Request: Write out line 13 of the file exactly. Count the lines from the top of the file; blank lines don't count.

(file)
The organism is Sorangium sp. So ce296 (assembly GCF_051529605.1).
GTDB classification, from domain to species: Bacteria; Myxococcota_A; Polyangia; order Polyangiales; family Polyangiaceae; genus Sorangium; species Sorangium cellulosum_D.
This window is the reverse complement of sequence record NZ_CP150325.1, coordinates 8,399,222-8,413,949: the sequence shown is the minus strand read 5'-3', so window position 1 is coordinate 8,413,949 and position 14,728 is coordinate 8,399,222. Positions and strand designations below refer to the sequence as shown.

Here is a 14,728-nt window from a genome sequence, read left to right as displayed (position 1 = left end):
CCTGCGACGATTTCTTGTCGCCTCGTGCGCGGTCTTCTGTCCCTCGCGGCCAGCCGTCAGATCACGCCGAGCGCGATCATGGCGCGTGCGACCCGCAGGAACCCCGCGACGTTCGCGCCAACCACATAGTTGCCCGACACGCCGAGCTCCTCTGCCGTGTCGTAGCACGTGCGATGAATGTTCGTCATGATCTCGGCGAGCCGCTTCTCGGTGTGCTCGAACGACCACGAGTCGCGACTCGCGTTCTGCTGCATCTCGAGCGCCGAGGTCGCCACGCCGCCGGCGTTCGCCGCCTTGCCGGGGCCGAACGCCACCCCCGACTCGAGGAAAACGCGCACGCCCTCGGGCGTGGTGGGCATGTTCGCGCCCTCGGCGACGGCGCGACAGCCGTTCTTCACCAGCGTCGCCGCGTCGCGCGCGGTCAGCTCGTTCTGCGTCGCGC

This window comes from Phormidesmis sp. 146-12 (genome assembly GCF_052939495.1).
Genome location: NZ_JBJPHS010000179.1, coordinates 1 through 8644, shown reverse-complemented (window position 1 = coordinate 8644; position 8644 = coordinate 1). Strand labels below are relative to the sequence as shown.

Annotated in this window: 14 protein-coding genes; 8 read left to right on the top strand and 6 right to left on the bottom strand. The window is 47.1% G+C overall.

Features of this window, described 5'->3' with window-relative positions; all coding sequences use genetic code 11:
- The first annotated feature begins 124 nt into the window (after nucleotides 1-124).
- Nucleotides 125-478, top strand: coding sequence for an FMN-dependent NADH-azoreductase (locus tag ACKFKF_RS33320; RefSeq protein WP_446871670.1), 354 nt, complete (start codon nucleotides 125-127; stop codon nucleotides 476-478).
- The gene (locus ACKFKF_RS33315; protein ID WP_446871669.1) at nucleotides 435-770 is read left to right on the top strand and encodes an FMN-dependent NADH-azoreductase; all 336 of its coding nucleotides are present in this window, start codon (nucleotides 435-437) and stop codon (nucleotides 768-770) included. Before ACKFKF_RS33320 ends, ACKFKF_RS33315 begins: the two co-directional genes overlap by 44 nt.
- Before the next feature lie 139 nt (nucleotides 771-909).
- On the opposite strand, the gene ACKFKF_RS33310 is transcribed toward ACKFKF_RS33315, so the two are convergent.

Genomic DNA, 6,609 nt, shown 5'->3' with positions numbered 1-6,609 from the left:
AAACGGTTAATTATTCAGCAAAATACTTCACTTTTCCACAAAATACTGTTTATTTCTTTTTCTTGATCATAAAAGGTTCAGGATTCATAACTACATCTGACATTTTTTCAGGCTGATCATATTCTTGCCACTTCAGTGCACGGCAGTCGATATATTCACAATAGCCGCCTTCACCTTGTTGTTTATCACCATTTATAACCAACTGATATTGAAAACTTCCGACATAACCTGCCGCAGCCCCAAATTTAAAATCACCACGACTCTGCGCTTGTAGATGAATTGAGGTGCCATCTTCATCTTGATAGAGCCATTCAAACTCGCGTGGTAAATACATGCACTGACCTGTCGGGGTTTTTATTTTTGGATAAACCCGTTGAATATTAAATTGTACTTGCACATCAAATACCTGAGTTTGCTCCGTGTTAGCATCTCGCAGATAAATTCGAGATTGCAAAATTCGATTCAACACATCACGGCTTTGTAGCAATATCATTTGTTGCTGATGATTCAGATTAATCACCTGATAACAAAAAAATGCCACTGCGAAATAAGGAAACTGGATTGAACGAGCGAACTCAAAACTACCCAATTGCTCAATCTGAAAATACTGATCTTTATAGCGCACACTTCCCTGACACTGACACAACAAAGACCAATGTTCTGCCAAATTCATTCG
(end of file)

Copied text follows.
- Before the next feature lie 139 nt (nucleotides 771-909).